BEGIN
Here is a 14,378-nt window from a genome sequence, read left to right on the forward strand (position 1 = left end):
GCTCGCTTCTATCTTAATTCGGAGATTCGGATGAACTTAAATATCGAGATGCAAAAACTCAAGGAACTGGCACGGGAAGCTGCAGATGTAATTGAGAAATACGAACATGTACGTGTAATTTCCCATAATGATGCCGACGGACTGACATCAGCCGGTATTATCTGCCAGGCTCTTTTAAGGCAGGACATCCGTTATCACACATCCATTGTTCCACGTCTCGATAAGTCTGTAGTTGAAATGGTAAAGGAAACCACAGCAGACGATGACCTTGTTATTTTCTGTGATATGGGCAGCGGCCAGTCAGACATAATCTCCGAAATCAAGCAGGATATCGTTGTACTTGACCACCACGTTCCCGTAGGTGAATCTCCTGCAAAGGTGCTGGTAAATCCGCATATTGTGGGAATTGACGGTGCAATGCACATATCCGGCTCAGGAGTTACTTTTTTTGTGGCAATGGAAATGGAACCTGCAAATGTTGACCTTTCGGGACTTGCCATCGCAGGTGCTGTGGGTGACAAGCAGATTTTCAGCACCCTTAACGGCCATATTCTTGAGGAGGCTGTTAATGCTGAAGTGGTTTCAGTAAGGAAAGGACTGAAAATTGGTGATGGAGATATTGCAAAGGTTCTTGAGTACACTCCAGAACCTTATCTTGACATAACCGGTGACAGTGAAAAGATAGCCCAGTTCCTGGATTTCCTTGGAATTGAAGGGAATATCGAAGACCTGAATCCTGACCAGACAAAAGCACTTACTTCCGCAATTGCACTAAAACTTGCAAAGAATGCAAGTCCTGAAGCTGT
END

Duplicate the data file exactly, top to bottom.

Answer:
Here is a 14,378-nt window from a genome sequence, read left to right on the forward strand (position 1 = left end):
GCTCGCTTCTATCTTAATTCGGAGATTCGGATGAACTTAAATATCGAGATGCAAAAACTCAAGGAACTGGCACGGGAAGCTGCAGATGTAATTGAGAAATACGAACATGTACGTGTAATTTCCCATAATGATGCCGACGGACTGACATCAGCCGGTATTATCTGCCAGGCTCTTTTAAGGCAGGACATCCGTTATCACACATCCATTGTTCCACGTCTCGATAAGTCTGTAGTTGAAATGGTAAAGGAAACCACAGCAGACGATGACCTTGTTATTTTCTGTGATATGGGCAGCGGCCAGTCAGACATAATCTCCGAAATCAAGCAGGATATCGTTGTACTTGACCACCACGTTCCCGTAGGTGAATCTCCTGCAAAGGTGCTGGTAAATCCGCATATTGTGGGAATTGACGGTGCAATGCACATATCCGGCTCAGGAGTTACTTTTTTTGTGGCAATGGAAATGGAACCTGCAAATGTTGACCTTTCGGGACTTGCCATCGCAGGTGCTGTGGGTGACAAGCAGATTTTCAGCACCCTTAACGGCCATATTCTTGAGGAGGCTGTTAATGCTGAAGTGGTTTCAGTAAGGAAAGGACTGAAAATTGGTGATGGAGATATTGCAAAGGTTCTTGAGTACACTCCAGAACCTTATCTTGACATAACCGGTGACAGTGAAAAGATAGCCCAGTTCCTGGATTTCCTTGGAATTGAAGGGAATATCGAAGACCTGAATCCTGACCAGACAAAAGCACTTACTTCCGCAATTGCACTAAAACTTGCAAAGAATGCAAGTCCTGAAGCTGT